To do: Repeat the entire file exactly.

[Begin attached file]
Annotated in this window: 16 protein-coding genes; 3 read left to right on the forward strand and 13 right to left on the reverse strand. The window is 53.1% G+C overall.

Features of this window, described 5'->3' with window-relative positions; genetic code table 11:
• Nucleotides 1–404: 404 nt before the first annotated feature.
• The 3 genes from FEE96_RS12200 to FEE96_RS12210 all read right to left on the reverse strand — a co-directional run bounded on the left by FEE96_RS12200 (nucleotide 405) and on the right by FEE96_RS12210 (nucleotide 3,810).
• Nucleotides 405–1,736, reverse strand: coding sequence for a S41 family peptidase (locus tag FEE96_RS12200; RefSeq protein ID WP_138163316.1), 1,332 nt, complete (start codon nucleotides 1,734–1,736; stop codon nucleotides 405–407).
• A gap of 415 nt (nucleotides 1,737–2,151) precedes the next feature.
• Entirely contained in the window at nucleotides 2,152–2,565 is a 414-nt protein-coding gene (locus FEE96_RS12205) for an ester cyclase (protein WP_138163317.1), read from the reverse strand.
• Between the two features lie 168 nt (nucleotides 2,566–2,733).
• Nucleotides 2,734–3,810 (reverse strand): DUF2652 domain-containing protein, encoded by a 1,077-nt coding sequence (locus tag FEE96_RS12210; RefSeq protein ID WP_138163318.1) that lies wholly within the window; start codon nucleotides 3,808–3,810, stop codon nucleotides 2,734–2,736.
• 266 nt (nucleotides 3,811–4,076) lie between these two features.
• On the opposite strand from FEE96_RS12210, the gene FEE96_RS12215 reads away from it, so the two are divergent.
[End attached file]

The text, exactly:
Annotated in this window: 16 protein-coding genes; 3 read left to right on the forward strand and 13 right to left on the reverse strand. The window is 53.1% G+C overall.

Features of this window, described 5'->3' with window-relative positions; genetic code table 11:
• Nucleotides 1–404: 404 nt before the first annotated feature.
• The 3 genes from FEE96_RS12200 to FEE96_RS12210 all read right to left on the reverse strand — a co-directional run bounded on the left by FEE96_RS12200 (nucleotide 405) and on the right by FEE96_RS12210 (nucleotide 3,810).
• Nucleotides 405–1,736, reverse strand: coding sequence for a S41 family peptidase (locus tag FEE96_RS12200; RefSeq protein ID WP_138163316.1), 1,332 nt, complete (start codon nucleotides 1,734–1,736; stop codon nucleotides 405–407).
• A gap of 415 nt (nucleotides 1,737–2,151) precedes the next feature.
• Entirely contained in the window at nucleotides 2,152–2,565 is a 414-nt protein-coding gene (locus FEE96_RS12205) for an ester cyclase (protein WP_138163317.1), read from the reverse strand.
• Between the two features lie 168 nt (nucleotides 2,566–2,733).
• Nucleotides 2,734–3,810 (reverse strand): DUF2652 domain-containing protein, encoded by a 1,077-nt coding sequence (locus tag FEE96_RS12210; RefSeq protein ID WP_138163318.1) that lies wholly within the window; start codon nucleotides 3,808–3,810, stop codon nucleotides 2,734–2,736.
• 266 nt (nucleotides 3,811–4,076) lie between these two features.
• On the opposite strand from FEE96_RS12210, the gene FEE96_RS12215 reads away from it, so the two are divergent.